- The Washington Times - Monday, November 16, 2009

TCU is officially the Matt Dillon of college football’s outsiders.

For those wondering which of the three unbeaten BCS dark horses was the biggest, baddest bully on the block, Saturday provided an unequivocal answer. The verb has yet to be invented to describe what the Horned Frogs (10-0) did to formerly respected Utah in a 55-28 win over the weekend in Fort Worth, Texas.

Suffice it to say that TCU led 48-14 at halftime and finished the game with 32 first downs. Neither Cincinnati (10-0) nor Boise State (10-0) has beaten anyone with such efficient savagery, much less the nation’s No. 16 team.

“If the nation didn’t think that this was enough style points, then I don’t know what is,” TCU coach Gary Patterson said. “We’re just going to go about our business.”

Should either Texas or both SEC behemoths tumble down the stretch, TCU has provided exhibits A (38-7 at then-No. 16 BYU) and B (then-No. 16 Utah) in its BCS title-game case. Exhibit C would be its 14-10 road victory at Clemson (7-3) over a team that now looks like a lock to win the ACC’s Atlantic Division.

Those who think the Horned Frogs wouldn’t pound the Bearcats or Broncos three times out of five haven’t been paying attention. And those who think TCU doesn’t belong on the same field with the Longhorns (10-0) or the SEC champion would do well to remember how the group of Utes the Horned Frogs just demolished handled the Crimson Tide 31-17 in last year’s Sugar Bowl.

At two programs much more storied than TCU, the coaching carousel should start spinning shortly. Notre Dame and Michigan stumbled again over the weekend.

The situation in Ann Arbor seems more clear-cut after the Wolverines (5-6) lost their fourth straight game to fall to an unthinkable 1-6 in the Big Ten. The maize and blue aren’t going to beat league champion Ohio State (9-2) next weekend, meaning Rich Rodriguez arguably will have taken a step back in his second season by winning even fewer conference games than in his ugly 3-9 debut. Given the way Jim Harbaugh has turned around a historically miserable Stanford program in a similar time frame, a permanent homecoming for the former Michigan quarterback almost seems inevitable.

While the Irish (6-4) have been improved this season, Charlie Weis might be a goner after consecutive losses to Navy and Pittsburgh. While a 27-22 defeat at No. 8 Pittsburgh hardly qualifies as a disgrace, Notre Dame’s latest setback dropped Weis to 1-10 vs. ranked teams since 2006. Expect the Irish’s wish list to start with Florida’s Urban Meyer (unlikely) and include Jon Gruden (very possible) and Cincinnati’s Brian Kelly (a lock if the Irish miss on Meyer and Gruden).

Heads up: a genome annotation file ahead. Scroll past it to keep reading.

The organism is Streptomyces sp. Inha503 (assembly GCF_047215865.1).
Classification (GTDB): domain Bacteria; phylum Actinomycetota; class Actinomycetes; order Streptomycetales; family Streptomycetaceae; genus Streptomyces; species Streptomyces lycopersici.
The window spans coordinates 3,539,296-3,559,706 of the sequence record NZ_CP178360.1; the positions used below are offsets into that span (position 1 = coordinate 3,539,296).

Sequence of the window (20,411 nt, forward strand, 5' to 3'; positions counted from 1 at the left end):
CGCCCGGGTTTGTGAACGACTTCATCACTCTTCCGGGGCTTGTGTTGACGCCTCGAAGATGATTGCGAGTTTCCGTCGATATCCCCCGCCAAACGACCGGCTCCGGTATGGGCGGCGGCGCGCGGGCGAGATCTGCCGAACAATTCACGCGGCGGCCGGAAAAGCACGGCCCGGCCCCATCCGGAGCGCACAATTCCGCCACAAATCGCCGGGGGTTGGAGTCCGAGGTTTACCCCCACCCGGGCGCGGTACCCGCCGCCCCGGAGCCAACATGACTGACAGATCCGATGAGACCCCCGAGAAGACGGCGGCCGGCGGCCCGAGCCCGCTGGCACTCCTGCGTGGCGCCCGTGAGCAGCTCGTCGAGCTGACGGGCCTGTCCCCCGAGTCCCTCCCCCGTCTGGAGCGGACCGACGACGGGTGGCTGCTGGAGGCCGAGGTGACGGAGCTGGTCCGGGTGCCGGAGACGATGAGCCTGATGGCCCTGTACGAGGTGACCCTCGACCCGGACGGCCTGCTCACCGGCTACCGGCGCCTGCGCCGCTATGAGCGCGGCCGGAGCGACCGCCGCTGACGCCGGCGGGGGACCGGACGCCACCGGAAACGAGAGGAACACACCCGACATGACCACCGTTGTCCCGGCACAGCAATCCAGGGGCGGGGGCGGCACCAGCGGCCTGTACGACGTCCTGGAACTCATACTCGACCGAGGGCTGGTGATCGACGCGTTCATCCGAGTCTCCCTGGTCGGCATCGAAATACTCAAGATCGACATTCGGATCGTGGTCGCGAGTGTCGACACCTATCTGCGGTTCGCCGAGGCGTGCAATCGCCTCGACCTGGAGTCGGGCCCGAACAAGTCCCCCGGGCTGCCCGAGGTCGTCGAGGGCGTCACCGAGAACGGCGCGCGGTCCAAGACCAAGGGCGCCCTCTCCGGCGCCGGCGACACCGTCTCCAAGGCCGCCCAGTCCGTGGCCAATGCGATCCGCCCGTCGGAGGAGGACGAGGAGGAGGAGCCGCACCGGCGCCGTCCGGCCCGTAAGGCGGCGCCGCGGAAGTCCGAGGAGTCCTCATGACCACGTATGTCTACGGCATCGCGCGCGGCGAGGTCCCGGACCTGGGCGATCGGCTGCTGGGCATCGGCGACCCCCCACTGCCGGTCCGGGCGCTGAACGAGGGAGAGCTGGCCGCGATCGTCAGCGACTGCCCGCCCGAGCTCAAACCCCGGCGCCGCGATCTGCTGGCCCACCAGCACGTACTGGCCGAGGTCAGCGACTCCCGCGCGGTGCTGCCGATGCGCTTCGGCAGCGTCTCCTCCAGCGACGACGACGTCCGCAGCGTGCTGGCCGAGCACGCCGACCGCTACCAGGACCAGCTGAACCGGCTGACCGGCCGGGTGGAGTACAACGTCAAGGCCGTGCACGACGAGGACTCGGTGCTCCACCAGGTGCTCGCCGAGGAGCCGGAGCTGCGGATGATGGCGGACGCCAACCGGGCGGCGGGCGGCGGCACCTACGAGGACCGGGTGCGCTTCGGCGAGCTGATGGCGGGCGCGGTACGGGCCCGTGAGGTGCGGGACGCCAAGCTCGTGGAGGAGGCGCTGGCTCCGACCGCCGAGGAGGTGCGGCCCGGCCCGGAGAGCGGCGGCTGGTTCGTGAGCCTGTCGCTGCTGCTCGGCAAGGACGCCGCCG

On the Heisman trail, Alabama running back Mark Ingram deserves some promotion. He added 149 yards on 19 carries to his season totals (194 for 1,297) in Saturday’s 31-3 thrashing of Mississippi State. With games left against two of the softer rushing defenses on the Crimson Tide’s schedule (Tennessee-Chattanooga and Auburn), Ingram is averaging 129.7 yards a game and 6.69 yards a carry. Compared with the modest individual senior exploits of Tim Tebow and Colt McCoy, Ingram is on pace to have one of the 10 greatest rushing seasons in SEC history, and three of the 10 ahead of him (in terms of yards a game) belong to Herschel Walker.

Game balls and gassers

Harbaugh’s Stanford bunch deserves kudos after the Cardinal (7-3) obliterated USC at the Coliseum. Behind yet another solid day from tailback Toby Gerhart (178 yards), the Cardinal strapped a 55-21 wood-shedding on the Trojans. Pete Carroll has endured the two worst losses of his nine-year tenure at USC in his past three games. Perhaps losing so many talented assistants (Norm Chow, Ed Orgeron, Lane Kiffin, Steve Sarkisian, Nick Holt) is catching up with Carroll.

Individual leather goes to Mississippi burner Dexter McCluster, who carried out a one-man rout of Tennessee in Oxford by rushing for 282 yards on 25 carries in the Rebels’ 42-17 pounding of the Volunteers.

This week’s sprints go to Tennessee’s three freshmen who were charged with armed robbery Thursday. Nu’Keese Richardson, Mike Edwards and Janzen Jackson were arrested after Richardson was accused of sticking a pellet handgun into a parked car at a convenience store and demanding money from its occupants.

Though this was Tennessee’s first legal incident in the Lane Kiffin era, it also was the most egregious one in the program’s history and the worst among the 120 FBS schools this season, completely overwhelming any credibility Kiffin might have earned during his first season in Knoxville.


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